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[Opinion] I’m sorry your relationship didn’t work out but can you please keep it off social media?

Posting the intricate details of your relationship breakdown on social media is a sure-fire way to make yourself look like a goose and nobody of any substance cares, writes Mark Barnes

Mark Barnes

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Sharing the most intimate details of your life with an audience of people you have never met has, in the digital age, become easier than finding an English teacher in Tay Ho.

But with the rise of social media and the vast expansion of our individual reach, common sense has taken a battering.

Oversharing of needless information has become all too common. Every other day, the sordid details of a relationship gone south are shared with the world, through the magic of social media, for the sole purpose, of what I can only assume, is exacting revenge.

This is not how you get back at your ex-lover. Not because it’s ineffective but rather because for those of us with lives of our own, we don’t care. We don’t feel sympathy, we feel annoyed and we are not alone.

“There’s something quite narcissistic in thinking that the world cares,” psychologist Emma Kenny told The Guardian in 2018. “It’s inflammatory to be discussing the breakup on social media. It’s not fair on the other person, and it shouldn’t be there for public discussion.”

But more to the point, the public should treat relationship drama like the water in West Lake and stay out of it.

Of course they don’t, drama being a well known, and perhaps the most potent, social aphrodisiac (after alcohol).

That said, the support and empathy of people who have the time to respond and egos big enough to believe their opinions matter, probably aren’t the kind of people you want to hear from nor should be listening to.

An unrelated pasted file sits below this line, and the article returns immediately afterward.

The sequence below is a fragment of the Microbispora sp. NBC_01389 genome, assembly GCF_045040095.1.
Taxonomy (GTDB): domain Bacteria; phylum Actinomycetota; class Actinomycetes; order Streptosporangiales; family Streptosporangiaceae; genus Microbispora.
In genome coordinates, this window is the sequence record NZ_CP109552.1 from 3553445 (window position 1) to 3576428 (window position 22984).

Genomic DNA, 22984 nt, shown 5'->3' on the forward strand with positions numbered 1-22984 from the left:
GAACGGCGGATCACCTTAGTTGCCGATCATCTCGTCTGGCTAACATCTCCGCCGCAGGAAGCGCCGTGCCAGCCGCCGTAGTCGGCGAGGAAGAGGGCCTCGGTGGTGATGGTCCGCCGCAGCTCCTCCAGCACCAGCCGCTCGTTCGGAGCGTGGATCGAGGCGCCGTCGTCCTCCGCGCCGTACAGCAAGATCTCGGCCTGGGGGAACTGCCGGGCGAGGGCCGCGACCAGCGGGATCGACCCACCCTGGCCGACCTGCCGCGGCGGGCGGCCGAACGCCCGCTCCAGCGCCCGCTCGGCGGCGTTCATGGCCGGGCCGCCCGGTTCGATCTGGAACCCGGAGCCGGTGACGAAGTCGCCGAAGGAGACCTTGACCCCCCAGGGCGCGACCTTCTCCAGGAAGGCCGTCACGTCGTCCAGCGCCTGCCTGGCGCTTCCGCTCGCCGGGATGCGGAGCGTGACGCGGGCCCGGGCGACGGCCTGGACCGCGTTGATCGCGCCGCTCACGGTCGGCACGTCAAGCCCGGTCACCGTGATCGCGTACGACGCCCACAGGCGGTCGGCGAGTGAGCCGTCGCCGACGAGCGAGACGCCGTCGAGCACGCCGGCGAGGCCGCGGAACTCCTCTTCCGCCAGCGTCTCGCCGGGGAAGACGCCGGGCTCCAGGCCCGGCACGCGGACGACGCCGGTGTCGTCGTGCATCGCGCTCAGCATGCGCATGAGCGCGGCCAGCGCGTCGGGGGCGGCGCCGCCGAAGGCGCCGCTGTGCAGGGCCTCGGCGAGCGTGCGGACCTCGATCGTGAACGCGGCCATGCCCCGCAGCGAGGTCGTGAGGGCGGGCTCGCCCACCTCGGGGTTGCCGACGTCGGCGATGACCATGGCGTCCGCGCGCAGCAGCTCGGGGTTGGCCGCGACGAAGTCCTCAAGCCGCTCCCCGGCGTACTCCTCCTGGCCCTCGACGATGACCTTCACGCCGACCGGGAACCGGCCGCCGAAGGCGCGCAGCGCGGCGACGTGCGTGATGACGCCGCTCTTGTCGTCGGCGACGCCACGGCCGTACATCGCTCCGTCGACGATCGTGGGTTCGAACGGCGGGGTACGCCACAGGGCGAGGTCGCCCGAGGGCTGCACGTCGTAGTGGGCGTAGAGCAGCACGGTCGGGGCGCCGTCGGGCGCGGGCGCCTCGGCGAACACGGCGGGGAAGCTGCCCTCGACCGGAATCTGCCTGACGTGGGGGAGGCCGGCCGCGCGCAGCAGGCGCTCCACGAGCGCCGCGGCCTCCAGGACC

That’s not to say, you should suffer alone, just that you should lean on people who are close to you–friends, family, colleagues–the people who know you best.

From an outsider’s perspective, it’s difficult to understand your jilted-lover’s rage and subsequently get around it. Particularly when it comes via Hanoi Massive or Vietnam Legal’s Facebook feeds.

You have to remember, you loved them once. At one point in time they were the bee’s knees, the chop to your sticks, the bia to your hoi.

Anyone with even the most basic ability to think critically is generally pretty quick to assume there are two sides to every story, of which yours is just one.

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More to the point, however, you are not doing yourself any favors.

Personally, I would be reluctant to date anyone who was willing to attack the reputation of their former lover so publicly for fear I might one day be said former lover. It also suggests all love is perhaps not all lost and that there may still be a candle burning for your ex. Most people consider this a turn off in a potential partner.

On that point, this is not the way to win them back.

Public vilification is more likely to antagonise rather than entice.

But it’s not just that. You have to remember, you loved them once. At one point in time they were the bee’s knees, the chop to your sticks, the bia to your hoi

Not only that, but because you don’t get along with someone doesn’t mean that nobody else will. In fact, a lot of people have a lot of failed relationships before they find ‘the one’.

If you really love a person you should want them to be happy. If you don’t really love them then file your relationship away as a learning experience and move on.

Surely one of the worst things in life is to be remembered as a mistake.

Don’t get me wrong, I feel for the poor sods whose spouses run away with their children or try to take an unfair share of the joint assets. But you don’t need the advice and empathy of a Vietnamese marketing student looking for any excuse to practice their English, you need the advice of a good lawyer.

Breaking up is hard to do, and the number of times that song has been covered suggests this is both a well known and timeless fact.

We get it. You’re not alone. In fact a 2013 YouGov survey found that 79% of respondents had experienced heartbreak at least once.

That said, even though it’s tough and it sucks, keep it off the internet. Social media is for memes and, in the case of Hanoi Massive, selling half used shampoo bottles and broken air purifiers.

Social media is and does many things, but it is not a substitute for a good counsellor, neither can it mend a broken heart.

Illustrations by Hoang Le Vu.

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